Britons were today warned they face the biggest fall in living standards on record with energy bills and mortgage rates soaring – as Rishi Sunak finally unveiled a £9billion cost-of-living crisis package but admitted it will hardly make a dent in the pain for families.
The Chancellor announced new help in the Commons minutes after it was revealed the energy price cap is going up 54 per cent for millions of people in April, meaning typical costs will rise £693 to £1,971.
And as he spoke, the Bank of England pushed interest rates to 0.5 per cent to control rampant inflation, which it now believes will reach 7.25 per cent in April and act like a lead weight on the economy, as well as pushing up unemployment.
It cautioned that disposable incomes are on track to fall by around 2 per cent – the worst impact since comparable records began in 1990.
Mr Sunak said A-D band homes in England will get £150 council tax rebates, while £200 government-backed discounts will help temporarily keep electricity bills lower for everyone – but must be repaid over five years.
There will also be a £150million ‘discretionary fund’ for local authorities to distribute to worse-off families.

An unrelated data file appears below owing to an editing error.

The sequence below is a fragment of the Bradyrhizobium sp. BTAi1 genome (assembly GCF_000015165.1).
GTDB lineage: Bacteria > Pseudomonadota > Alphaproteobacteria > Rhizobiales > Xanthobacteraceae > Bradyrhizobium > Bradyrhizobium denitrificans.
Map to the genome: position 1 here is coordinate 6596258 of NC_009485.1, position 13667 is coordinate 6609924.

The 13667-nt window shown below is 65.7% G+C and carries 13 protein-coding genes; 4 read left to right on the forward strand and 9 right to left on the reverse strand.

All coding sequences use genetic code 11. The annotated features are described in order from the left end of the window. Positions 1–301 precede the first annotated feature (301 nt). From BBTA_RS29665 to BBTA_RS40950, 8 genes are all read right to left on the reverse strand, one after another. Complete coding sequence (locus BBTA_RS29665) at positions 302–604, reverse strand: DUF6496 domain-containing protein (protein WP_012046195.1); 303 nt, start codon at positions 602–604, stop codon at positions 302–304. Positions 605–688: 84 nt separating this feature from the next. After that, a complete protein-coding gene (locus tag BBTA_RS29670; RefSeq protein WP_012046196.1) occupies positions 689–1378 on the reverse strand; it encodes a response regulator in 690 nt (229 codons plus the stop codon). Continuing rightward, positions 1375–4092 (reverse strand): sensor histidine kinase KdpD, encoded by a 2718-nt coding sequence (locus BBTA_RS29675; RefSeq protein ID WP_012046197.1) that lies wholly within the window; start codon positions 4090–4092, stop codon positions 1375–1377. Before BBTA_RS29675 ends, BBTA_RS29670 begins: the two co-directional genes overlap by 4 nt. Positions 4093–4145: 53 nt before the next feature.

But Mr Sunak conceded it would be ‘wrong and dishonest’ to claim that he can take away all the pain, pointing to soaring global gas costs.
He said the ‘vast majority’ of households would see a £350 benefit – but that is barely half the average energy cap increase.
‘Without Government action, this could be incredibly tough for millions of hardworking families. So the Government is going to step in to directly help people manage those extra costs,’ Mr Sunak said.
Read more: It was always coming: Black Thursday for Brits: Energy bills rocket by £693 and Bank of England hikes rates to 0.5% to battle rampant inflation – as Rishi unveils £9bn package of council tax rebates and loans for bills … but admits it will only offset HALF the pain